you yes and then you see that those

procedures never start and those are the

struggles that frustrate you. However, we

do not blame them since it is part of a

patriarchal and chauvinistic culture which

we have been carrying as a society and

not only in Nicaragua. We know that in

the cooperatives there are spaces for

making decisions that culturally has been

reserved for men only.

Alexa is coordinator of the Prodecoop´s

Central Commission of gender and

considers that advances have been made

regarding a greater participation of

women in cooperatives, but it still needs

more sensibility and commitment.

Working with women needs to be put on

the table, because sometimes in order to

not start a fight with the organization,

you do not mention the topic, since a

project for coffee renovation is easier that

you coming to tell me, look I need to

organize a self-esteem workshop for

twenty women, so what?, What is it going

to produce?… the other thing is easier,

because, sometimes, these personal

changes are not given much importance,

but changing people is what produces

more, because there is no use in having a

parcel if the person is down and has very

low self-esteem.

I think the topic has been addressed in

the organizations, but to me its not

enough yet. Give her boots and shovels

she will need it, but next to it give her

training, empower her, fill her with

motivation so she can work, otherwise,

the boots, the shovels won´t be of any

use to them. Cooperatives are not plants,

cooperatives are people and people

need to be motivated. Aside from the

efforts that country women have been

conducting to venture into social and

development processes, Alexa knows

that there are common battles that male

producers and female producers have

been encountering.

One of the greatest challenges, I think, as

a cooperative and as an organization is

competition from, agro-industrial

companies that are coming in, and even

certifications of Fair Trade that are

benefiting companies, and they do not

demand as much as they do from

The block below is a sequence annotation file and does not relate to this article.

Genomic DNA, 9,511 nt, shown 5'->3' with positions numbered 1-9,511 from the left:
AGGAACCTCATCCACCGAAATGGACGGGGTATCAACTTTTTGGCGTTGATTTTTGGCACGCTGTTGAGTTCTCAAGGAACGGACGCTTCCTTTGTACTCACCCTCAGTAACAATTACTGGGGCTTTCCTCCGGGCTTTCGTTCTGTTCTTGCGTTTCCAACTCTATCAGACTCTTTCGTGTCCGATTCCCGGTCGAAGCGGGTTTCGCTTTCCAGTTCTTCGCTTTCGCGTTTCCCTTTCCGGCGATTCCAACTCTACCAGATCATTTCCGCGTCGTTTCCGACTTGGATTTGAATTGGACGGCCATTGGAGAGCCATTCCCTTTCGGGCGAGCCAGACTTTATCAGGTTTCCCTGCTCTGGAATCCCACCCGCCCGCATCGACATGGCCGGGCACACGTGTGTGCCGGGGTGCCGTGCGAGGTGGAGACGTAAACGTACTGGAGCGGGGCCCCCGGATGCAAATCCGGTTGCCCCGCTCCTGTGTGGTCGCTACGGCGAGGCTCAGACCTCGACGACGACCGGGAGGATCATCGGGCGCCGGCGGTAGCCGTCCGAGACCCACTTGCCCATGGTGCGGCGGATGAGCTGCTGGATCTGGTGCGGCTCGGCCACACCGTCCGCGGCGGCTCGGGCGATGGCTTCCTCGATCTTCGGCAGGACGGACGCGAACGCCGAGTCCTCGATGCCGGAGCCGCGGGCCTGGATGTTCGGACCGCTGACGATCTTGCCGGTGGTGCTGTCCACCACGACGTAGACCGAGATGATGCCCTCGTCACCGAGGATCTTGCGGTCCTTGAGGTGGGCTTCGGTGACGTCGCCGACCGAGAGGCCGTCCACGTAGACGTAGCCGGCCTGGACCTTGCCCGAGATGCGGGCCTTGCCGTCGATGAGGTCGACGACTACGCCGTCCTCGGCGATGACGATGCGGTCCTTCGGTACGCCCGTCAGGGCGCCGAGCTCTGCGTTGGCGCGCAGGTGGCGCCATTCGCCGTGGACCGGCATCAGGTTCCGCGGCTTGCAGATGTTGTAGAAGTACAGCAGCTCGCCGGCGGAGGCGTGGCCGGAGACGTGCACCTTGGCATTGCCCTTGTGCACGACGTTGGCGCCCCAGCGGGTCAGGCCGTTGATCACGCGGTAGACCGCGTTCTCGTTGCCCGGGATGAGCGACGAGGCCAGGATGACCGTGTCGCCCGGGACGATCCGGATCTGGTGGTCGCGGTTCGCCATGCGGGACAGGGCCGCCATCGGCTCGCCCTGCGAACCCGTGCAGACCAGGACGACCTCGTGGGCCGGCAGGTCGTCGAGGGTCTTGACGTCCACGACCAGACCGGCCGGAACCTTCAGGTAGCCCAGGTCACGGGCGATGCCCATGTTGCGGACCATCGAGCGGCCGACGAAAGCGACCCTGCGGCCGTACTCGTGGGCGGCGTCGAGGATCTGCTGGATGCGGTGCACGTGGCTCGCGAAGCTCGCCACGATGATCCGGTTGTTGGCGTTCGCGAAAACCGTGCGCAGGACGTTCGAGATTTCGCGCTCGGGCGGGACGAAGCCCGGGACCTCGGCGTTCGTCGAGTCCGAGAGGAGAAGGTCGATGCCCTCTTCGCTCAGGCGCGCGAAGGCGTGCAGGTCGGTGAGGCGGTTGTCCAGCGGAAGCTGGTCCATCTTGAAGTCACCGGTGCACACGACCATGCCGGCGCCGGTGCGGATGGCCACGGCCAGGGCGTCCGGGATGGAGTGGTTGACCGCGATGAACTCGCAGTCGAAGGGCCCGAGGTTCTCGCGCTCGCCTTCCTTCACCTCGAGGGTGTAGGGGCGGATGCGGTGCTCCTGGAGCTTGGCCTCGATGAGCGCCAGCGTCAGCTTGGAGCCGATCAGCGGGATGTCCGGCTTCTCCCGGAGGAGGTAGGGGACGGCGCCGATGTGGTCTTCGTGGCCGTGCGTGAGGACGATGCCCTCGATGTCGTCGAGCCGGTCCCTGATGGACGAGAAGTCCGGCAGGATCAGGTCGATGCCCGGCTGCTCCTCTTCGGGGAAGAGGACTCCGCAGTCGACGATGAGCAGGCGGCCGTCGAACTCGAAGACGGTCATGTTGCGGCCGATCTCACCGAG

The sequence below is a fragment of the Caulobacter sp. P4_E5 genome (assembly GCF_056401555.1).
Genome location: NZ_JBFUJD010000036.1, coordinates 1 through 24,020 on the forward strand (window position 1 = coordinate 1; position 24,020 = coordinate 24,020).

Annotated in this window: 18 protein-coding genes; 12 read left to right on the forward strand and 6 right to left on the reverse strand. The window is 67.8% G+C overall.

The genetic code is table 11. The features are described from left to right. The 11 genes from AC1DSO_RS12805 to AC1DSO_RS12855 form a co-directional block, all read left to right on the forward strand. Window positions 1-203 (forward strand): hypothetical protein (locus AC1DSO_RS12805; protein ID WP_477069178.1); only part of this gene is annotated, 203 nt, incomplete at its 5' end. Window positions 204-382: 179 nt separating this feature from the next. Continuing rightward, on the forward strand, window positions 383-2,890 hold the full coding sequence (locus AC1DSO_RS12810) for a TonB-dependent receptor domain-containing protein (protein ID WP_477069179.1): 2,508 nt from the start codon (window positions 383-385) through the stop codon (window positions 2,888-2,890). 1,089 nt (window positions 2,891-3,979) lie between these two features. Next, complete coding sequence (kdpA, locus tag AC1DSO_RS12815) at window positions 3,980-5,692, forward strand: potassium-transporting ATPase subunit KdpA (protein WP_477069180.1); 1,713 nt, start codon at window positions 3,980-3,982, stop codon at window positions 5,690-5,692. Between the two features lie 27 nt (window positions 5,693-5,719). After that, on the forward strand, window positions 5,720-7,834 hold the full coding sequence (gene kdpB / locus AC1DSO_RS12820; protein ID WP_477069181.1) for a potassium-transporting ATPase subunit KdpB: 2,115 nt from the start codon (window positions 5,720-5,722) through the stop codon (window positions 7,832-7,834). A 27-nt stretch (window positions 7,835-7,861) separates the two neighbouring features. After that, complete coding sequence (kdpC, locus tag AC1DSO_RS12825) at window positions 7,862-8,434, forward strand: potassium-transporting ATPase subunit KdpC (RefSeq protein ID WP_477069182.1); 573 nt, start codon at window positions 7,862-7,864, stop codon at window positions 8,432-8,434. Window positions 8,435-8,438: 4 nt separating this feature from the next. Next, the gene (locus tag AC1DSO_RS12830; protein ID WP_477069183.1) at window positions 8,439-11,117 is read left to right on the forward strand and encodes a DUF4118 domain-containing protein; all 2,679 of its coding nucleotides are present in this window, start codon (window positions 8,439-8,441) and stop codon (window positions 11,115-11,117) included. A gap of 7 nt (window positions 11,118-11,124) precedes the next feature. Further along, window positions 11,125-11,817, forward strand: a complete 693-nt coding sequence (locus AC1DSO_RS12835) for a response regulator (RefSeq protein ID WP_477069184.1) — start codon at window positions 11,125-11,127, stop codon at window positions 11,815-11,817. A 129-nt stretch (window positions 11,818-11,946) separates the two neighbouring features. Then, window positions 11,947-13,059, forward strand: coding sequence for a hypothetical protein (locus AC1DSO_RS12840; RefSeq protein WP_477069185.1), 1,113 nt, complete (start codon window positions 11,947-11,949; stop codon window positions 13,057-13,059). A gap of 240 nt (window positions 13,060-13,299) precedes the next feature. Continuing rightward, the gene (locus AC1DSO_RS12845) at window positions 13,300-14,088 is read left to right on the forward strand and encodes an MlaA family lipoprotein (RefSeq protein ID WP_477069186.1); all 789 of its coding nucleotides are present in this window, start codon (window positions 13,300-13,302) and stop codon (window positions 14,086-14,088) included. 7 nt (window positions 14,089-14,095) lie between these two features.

cooperatives, they request a lot from us,

so that is when the challenges begin,

how to fight so Fair Trade can really be for

what it was intended for, to improve small

producers´ life.

It is a long road for small scale female and

male producers, and the efforts are and

will be consistent, but the benefits of

being a member are worth it.

A Small producer by himself does not

have access to the market, he cannot

compete because of his small volumes,

you cannot have technical assistant with

such a small parcel. you won’t be able to

compete in the market, nor have access

to credit.

On the other hand, in the organization

you have long lasting direct relations,

because the member knows who his

coffee buyers are, but when you are out

of the cooperative and from that market

you go and sell to a “coyote” that will be it

for your coffee, and after that, nothing.

But when you are in the cooperative, you

NICARAGUA

PROODECOOP, 100% certified coffee cooperative

Consisting of a 38 cooperative base, 2300 associates,

70% men y 30% women

Commercializing organic coffee in European

American and Japanese markets

Annual average coffee production: 30,000 sacks of coffee

photo: sean hawkey

have technical assistance and your

market. As well as, social projects like

scholarships, school materials for children

from first to sixth grade of elementary

school, and for the ones in high school

and fees payment.

With the premium of Fair Trade

Prodecoop one dollar per every hundred

pounds is destined to buy land for

women. This fund works as seed capital

for the benefit of the daughters of the

producers’, for those who do not possess

land, and for those who having it, need

technical assistance, renovation and

repopulation.

24 25


Quality Without Borders

Throughout the years Cooperatives without Borders has

shortened the distance between organizations of

producers and end users, promoted spaces for technical

exchange among associates, and forged solid liasons for

the establishment of fair and direct commercial relations

between buyers and producers, allowing us to build an

identity of quality for European markets.

agricoltori di coop without borders

As a result of this work, cooperatives like

Prodecoop, Cooproca from Nicaragua,

Norandino from Peru, La Alianza and

APPTA from Costa Rica, hold a solid

commercial alliance with the Italian

company of organic food Alce Nero. This

commercial relationship, based on

quality and mutual trust, has been of